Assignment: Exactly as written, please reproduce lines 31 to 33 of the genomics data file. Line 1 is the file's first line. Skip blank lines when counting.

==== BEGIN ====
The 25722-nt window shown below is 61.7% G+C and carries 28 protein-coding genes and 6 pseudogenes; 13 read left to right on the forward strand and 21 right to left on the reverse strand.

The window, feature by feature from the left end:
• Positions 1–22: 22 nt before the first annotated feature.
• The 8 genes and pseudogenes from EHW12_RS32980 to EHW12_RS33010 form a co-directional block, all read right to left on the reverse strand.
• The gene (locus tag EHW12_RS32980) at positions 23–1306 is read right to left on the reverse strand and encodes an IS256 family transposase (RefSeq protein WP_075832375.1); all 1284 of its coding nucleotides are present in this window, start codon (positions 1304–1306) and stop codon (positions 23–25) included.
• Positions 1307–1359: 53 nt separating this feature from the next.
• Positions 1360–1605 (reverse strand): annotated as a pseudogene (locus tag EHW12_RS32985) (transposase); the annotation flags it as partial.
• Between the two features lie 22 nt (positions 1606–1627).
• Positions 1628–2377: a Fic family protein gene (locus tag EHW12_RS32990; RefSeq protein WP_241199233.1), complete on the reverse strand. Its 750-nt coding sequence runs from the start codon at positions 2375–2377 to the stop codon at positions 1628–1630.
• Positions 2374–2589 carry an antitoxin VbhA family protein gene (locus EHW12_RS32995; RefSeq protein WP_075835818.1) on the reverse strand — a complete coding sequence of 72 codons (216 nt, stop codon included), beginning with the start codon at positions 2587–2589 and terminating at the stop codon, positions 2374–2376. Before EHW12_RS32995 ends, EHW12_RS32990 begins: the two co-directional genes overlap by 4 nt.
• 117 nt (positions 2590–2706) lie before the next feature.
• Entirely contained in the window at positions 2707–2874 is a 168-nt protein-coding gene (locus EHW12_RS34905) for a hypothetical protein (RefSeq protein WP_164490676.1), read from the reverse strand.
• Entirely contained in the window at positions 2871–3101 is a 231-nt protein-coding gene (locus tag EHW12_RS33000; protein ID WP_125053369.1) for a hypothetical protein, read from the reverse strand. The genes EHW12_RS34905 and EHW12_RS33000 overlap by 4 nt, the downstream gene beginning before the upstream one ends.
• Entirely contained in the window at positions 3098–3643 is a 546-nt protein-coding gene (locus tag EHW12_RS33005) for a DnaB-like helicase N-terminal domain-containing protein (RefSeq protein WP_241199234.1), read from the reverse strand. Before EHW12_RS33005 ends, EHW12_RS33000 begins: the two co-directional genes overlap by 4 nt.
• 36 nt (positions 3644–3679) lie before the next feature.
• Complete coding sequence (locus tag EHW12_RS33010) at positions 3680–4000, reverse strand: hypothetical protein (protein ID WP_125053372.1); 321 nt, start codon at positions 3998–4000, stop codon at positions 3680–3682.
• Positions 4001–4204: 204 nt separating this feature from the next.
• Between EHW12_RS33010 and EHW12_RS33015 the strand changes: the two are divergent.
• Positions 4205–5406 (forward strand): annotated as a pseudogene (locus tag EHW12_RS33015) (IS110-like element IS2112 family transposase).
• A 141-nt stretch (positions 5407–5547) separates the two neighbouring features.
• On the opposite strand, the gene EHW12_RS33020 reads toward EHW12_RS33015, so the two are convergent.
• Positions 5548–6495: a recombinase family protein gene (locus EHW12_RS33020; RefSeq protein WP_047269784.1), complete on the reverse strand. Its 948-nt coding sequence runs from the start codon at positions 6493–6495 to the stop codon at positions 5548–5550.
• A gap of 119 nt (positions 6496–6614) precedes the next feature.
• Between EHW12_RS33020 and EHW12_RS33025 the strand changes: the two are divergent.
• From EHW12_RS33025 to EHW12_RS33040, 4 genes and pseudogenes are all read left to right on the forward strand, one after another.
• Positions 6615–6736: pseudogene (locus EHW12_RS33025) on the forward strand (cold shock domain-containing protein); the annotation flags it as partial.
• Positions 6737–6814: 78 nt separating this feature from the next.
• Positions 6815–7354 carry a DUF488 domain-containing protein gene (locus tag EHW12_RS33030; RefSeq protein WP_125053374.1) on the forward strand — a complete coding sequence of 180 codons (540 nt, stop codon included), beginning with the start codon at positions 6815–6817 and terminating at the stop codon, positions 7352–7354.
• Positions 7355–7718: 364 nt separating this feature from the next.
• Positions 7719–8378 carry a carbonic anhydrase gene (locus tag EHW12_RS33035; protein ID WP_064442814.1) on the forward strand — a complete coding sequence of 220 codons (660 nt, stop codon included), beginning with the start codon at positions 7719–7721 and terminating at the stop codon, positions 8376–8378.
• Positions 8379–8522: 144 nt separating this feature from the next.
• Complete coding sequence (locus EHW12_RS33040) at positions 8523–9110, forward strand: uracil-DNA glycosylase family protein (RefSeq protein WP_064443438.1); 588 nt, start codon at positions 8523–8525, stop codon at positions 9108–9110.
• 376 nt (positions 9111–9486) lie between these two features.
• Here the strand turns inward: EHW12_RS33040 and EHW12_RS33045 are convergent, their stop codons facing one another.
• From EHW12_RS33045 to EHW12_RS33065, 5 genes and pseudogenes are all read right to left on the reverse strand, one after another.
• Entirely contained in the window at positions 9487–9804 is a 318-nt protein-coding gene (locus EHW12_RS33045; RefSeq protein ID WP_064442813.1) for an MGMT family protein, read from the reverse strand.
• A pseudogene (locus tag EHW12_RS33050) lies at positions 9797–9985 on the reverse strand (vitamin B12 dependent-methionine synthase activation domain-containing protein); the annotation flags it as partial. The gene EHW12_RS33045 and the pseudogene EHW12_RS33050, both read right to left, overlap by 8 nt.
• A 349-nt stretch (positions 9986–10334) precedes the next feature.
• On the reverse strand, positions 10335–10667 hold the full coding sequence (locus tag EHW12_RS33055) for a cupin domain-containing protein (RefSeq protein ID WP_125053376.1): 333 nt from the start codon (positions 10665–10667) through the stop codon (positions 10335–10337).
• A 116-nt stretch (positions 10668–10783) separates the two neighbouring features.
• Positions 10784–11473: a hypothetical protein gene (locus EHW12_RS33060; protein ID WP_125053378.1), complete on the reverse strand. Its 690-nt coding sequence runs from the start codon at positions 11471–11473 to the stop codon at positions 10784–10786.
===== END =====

• Positions 8379–8522: 144 nt separating this feature from the next.
• Complete coding sequence (locus EHW12_RS33040) at positions 8523–9110, forward strand: uracil-DNA glycosylase family protein (RefSeq protein WP_064443438.1); 588 nt, start codon at positions 8523–8525, stop codon at positions 9108–9110.
• 376 nt (positions 9111–9486) lie between these two features.